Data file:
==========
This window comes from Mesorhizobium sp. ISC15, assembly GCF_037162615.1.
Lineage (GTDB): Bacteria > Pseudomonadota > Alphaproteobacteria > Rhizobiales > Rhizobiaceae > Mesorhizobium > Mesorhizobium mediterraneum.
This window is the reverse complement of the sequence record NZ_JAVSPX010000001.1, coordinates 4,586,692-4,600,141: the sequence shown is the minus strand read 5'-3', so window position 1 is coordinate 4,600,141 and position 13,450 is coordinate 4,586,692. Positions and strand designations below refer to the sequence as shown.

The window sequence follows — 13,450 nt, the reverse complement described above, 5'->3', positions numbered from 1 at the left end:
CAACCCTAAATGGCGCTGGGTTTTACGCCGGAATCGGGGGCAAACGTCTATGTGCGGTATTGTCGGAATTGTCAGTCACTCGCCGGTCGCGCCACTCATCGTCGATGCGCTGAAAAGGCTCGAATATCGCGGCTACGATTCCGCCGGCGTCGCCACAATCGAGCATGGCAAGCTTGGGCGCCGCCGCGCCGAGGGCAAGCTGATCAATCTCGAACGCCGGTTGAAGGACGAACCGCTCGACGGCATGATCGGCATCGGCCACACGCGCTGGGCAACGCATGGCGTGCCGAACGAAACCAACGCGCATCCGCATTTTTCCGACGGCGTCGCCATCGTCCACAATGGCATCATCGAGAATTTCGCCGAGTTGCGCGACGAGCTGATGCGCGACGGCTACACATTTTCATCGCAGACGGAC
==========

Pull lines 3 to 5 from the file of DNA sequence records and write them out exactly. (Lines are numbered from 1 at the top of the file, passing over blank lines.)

This window is the reverse complement of the sequence record NZ_JAVSPX010000001.1, coordinates 4,586,692-4,600,141: the sequence shown is the minus strand read 5'-3', so window position 1 is coordinate 4,600,141 and position 13,450 is coordinate 4,586,692. Positions and strand designations below refer to the sequence as shown.

The window sequence follows — 13,450 nt, the reverse complement described above, 5'->3', positions numbered from 1 at the left end:
CAACCCTAAATGGCGCTGGGTTTTACGCCGGAATCGGGGGCAAACGTCTATGTGCGGTATTGTCGGAATTGTCAGTCACTCGCCGGTCGCGCCACTCATCGTCGATGCGCTGAAAAGGCTCGAATATCGCGGCTACGATTCCGCCGGCGTCGCCACAATCGAGCATGGCAAGCTTGGGCGCCGCCGCGCCGAGGGCAAGCTGATCAATCTCGAACGCCGGTTGAAGGACGAACCGCTCGACGGCATGATCGGCATCGGCCACACGCGCTGGGCAACGCATGGCGTGCCGAACGAAACCAACGCGCATCCGCATTTTTCCGACGGCGTCGCCATCGTCCACAATGGCATCATCGAGAATTTCGCCGAGTTGCGCGACGAGCTGATGCGCGACGGCTACACATTTTCATCGCAGACGGAC